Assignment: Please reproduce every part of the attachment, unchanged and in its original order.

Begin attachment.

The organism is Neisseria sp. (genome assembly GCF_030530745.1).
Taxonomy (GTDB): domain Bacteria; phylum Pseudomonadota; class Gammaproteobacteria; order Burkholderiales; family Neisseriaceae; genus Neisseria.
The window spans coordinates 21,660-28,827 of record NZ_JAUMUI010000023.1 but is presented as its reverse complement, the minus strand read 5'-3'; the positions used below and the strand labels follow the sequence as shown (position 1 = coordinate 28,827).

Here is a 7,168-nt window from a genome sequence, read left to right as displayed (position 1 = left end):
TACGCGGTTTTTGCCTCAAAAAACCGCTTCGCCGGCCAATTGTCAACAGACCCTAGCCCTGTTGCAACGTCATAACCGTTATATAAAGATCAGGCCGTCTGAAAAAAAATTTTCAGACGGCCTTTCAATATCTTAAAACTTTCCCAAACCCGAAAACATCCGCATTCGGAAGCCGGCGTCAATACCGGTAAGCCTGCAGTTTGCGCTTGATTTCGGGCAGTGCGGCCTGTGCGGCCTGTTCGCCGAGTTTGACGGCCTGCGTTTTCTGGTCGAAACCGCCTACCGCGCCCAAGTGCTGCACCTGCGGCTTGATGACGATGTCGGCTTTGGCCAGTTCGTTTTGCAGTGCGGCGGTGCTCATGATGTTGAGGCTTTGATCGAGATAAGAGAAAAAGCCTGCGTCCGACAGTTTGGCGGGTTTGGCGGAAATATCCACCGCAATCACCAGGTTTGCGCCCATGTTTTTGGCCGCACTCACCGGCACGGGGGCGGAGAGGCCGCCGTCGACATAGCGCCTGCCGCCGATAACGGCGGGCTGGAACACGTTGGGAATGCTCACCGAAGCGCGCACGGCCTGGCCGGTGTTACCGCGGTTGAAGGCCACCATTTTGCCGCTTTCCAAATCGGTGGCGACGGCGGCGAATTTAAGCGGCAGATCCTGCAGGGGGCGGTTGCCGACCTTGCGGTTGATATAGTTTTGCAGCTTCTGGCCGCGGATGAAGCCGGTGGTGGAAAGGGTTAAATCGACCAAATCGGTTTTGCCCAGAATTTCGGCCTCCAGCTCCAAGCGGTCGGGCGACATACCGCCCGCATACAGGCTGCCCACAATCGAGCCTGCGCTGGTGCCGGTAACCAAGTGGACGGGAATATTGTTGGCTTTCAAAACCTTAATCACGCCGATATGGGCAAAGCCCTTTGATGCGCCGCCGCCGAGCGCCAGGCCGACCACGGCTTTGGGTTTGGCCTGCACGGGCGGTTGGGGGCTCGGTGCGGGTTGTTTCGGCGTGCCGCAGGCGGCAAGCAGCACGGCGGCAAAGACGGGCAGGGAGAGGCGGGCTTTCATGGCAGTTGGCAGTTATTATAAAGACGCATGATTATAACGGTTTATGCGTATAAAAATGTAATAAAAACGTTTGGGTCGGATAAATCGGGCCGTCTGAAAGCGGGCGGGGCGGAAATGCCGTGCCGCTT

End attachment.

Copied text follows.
The organism is Neisseria sp. (genome assembly GCF_030530745.1).
Taxonomy (GTDB): domain Bacteria; phylum Pseudomonadota; class Gammaproteobacteria; order Burkholderiales; family Neisseriaceae; genus Neisseria.
The window spans coordinates 21,660-28,827 of record NZ_JAUMUI010000023.1 but is presented as its reverse complement, the minus strand read 5'-3'; the positions used below and the strand labels follow the sequence as shown (position 1 = coordinate 28,827).

Here is a 7,168-nt window from a genome sequence, read left to right as displayed (position 1 = left end):
TACGCGGTTTTTGCCTCAAAAAACCGCTTCGCCGGCCAATTGTCAACAGACCCTAGCCCTGTTGCAACGTCATAACCGTTATATAAAGATCAGGCCGTCTGAAAAAAAATTTTCAGACGGCCTTTCAATATCTTAAAACTTTCCCAAACCCGAAAACATCCGCATTCGGAAGCCGGCGTCAATACCGGTAAGCCTGCAGTTTGCGCTTGATTTCGGGCAGTGCGGCCTGTGCGGCCTGTTCGCCGAGTTTGACGGCCTGCGTTTTCTGGTCGAAACCGCCTACCGCGCCCAAGTGCTGCACCTGCGGCTTGATGACGATGTCGGCTTTGGCCAGTTCGTTTTGCAGTGCGGCGGTGCTCATGATGTTGAGGCTTTGATCGAGATAAGAGAAAAAGCCTGCGTCCGACAGTTTGGCGGGTTTGGCGGAAATATCCACCGCAATCACCAGGTTTGCGCCCATGTTTTTGGCCGCACTCACCGGCACGGGGGCGGAGAGGCCGCCGTCGACATAGCGCCTGCCGCCGATAACGGCGGGCTGGAACACGTTGGGAATGCTCACCGAAGCGCGCACGGCCTGGCCGGTGTTACCGCGGTTGAAGGCCACCATTTTGCCGCTTTCCAAATCGGTGGCGACGGCGGCGAATTTAAGCGGCAGATCCTGCAGGGGGCGGTTGCCGACCTTGCGGTTGATATAGTTTTGCAGCTTCTGGCCGCGGATGAAGCCGGTGGTGGAAAGGGTTAAATCGACCAAATCGGTTTTGCCCAGAATTTCGGCCTCCAGCTCCAAGCGGTCGGGCGACATACCGCCCGCATACAGGCTGCCCACAATCGAGCCTGCGCTGGTGCCGGTAACCAAGTGGACGGGAATATTGTTGGCTTTCAAAACCTTAATCACGCCGATATGGGCAAAGCCCTTTGATGCGCCGCCGCCGAGCGCCAGGCCGACCACGGCTTTGGGTTTGGCCTGCACGGGCGGTTGGGGGCTCGGTGCGGGTTGTTTCGGCGTGCCGCAGGCGGCAAGCAGCACGGCGGCAAAGACGGGCAGGGAGAGGCGGGCTTTCATGGCAGTTGGCAGTTATTATAAAGACGCATGATTATAACGGTTTATGCGTATAAAAATGTAATAAAAACGTTTGGGTCGGATAAATCGGGCCGTCTGAAAGCGGGCGGGGCGGAAATGCCGTGCCGCTT